Closer to reality: photorealism in computer graphics
Photorealism is the holy grail of computer graphics. In movies, whether artists are recreating tigers and raging oceans for Life of Pi, or building giant monsters and battling robots for Pacific Rim, the goal is to create something that looks real.
Even when realism isn’t the principal aim – as in Despicable Me 2 or Monsters University – the studios are looking for something to take their film to the next visual level, whether that’s through natural textures, realistic fur or sumptuous lighting.
Photorealism is just as important for games. It might not mean much in an artsy independent game or an iPhone time-waster, but for racing games, fantasy adventures and hard-hitting action titles, the more realistic the graphics, the easier it is to immerse the player in the game’s world. Each new hardware generation, GPU and game engine takes us one step further.
Studios are looking for something to take their film to the next visual level, whether that’s through natural textures, realistic fur or sumptuous lighting
Games and movies face two sides of the same problem. The offline computer graphics (CG) used in movies – where scenes are set up then rendered frame by frame – have produced photorealistic effects for more than a decade. However, this approach is slow and expensive, and makes it awkward to tweak scenes or try different styles or angles.
Game developers, on the other hand, must balance their desire for photorealism with the need for interactivity. A high-end PC could produce Pixar-quality graphics, but not at a playable speed.
Both groups need something that can create photorealistic results in real-time. Amazingly, this might be just around the corner.
Tim Sweeney, the brains behind Epic Games’ hugely successful Unreal Engine, told the UK’s Develop conference in July that “we’ll be able to render environments that are absolutely photorealistic within the next ten years”.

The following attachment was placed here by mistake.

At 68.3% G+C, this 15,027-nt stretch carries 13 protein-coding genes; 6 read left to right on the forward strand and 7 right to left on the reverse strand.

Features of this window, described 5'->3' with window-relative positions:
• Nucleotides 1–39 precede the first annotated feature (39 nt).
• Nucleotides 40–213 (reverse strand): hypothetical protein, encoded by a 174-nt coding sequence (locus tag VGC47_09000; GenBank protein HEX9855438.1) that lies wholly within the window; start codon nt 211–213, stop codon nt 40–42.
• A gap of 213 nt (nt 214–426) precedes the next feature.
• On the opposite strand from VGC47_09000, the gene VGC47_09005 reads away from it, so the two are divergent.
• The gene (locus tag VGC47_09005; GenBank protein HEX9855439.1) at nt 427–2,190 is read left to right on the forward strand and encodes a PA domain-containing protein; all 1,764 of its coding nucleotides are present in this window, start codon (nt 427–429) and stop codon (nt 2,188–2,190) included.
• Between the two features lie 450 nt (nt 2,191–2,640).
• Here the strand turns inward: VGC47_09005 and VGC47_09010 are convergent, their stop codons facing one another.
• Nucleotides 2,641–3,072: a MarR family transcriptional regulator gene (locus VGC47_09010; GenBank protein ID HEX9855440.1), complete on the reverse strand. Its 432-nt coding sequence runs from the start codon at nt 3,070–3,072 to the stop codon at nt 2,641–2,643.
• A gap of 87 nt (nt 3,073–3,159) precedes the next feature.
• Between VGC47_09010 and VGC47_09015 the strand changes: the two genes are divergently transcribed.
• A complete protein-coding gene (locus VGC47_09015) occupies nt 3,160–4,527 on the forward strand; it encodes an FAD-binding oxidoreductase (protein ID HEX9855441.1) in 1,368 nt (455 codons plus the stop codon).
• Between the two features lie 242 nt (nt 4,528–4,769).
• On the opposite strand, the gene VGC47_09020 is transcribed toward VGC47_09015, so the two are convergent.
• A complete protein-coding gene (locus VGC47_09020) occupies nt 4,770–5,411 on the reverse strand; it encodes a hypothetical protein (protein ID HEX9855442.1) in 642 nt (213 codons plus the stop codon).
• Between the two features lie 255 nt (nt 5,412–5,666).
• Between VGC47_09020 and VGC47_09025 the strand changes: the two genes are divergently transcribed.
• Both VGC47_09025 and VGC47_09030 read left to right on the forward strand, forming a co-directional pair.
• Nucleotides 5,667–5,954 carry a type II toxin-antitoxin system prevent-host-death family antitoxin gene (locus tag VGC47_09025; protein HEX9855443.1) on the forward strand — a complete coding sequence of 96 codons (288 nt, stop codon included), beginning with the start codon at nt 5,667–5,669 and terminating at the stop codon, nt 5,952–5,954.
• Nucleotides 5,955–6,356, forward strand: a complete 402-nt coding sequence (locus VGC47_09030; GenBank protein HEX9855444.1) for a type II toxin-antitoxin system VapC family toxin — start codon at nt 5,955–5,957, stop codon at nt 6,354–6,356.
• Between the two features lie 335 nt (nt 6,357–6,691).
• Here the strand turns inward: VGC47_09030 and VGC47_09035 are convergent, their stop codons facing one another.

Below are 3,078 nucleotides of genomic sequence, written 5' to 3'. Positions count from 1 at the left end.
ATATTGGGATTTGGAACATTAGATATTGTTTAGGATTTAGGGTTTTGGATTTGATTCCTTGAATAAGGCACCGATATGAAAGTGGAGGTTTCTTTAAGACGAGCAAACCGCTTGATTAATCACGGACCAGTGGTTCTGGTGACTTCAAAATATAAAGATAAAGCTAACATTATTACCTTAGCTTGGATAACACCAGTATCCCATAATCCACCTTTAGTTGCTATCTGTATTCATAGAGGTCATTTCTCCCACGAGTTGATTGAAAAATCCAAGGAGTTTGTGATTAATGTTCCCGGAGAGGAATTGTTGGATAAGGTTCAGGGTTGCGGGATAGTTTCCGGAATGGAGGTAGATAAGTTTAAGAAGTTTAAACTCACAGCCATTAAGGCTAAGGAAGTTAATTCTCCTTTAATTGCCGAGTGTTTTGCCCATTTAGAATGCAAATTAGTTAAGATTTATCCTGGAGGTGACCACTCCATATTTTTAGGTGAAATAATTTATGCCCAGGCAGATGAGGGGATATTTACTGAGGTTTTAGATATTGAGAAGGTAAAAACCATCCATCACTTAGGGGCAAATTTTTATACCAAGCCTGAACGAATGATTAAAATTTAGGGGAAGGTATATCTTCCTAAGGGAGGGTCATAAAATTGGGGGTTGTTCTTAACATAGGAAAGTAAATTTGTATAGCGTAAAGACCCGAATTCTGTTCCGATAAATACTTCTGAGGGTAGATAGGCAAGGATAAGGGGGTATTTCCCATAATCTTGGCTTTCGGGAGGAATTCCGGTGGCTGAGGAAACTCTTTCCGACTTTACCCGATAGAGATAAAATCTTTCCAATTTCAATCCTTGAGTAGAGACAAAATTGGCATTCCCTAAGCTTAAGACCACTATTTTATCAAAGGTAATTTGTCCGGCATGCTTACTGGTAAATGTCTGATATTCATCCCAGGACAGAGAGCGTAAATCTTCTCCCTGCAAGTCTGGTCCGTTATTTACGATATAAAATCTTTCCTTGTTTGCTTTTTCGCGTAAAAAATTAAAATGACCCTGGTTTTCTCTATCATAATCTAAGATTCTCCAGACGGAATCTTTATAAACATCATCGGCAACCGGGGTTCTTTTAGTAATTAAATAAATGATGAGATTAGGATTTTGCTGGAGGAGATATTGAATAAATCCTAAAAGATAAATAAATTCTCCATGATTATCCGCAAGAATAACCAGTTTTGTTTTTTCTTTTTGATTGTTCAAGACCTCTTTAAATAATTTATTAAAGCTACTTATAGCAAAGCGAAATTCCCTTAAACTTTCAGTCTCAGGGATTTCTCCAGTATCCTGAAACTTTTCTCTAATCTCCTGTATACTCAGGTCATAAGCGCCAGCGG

At this year’s Game Developers Conference, Epic unveiled a demo for the upcoming Unreal Engine 4, showing movie-quality animation running on a single Nvidia GeForce GTX 680.
Meanwhile, Mark Cerny, PlayStation 4’s architect, told delegates at Develop that “we are at the point in the PlayStation 4 generation where we’ll forget sometimes that we’re looking at CG, rather than captured video”. This doesn’t mean it will be indistinguishable, but “at times we’ll be able to forget”, he said.
Pixar-quality cartoon rendering in real-time is also on its way. In 2012, Unity Technologies revealed The Butterfly Effect, a short film running in real-time in the Unity engine with Nvidia GPUs. Using techniques traditionally reserved for offline rendering, its visual quality is hard to distinguish from the work being produced by Hollywood CG studios.
According to Sean Tracy, US engine business development manager for Crytek, the time for real-time photorealism is now. In February, Crytek launched Crysis 3, and its CryEngine 3 graphics engine is now powering key games for next-generation consoles and more serious simulations.
“We’ve considered our technology able to achieve photorealism for quite some time,” claims Tracy, even if “the distinction of being photoreal or not is mainly subjective, and heavily dependent on the quality and talent of artists working within a particular piece of technology.” He believes CryEngine provides the tools artists need to create photorealistic graphics. The rest is up to them.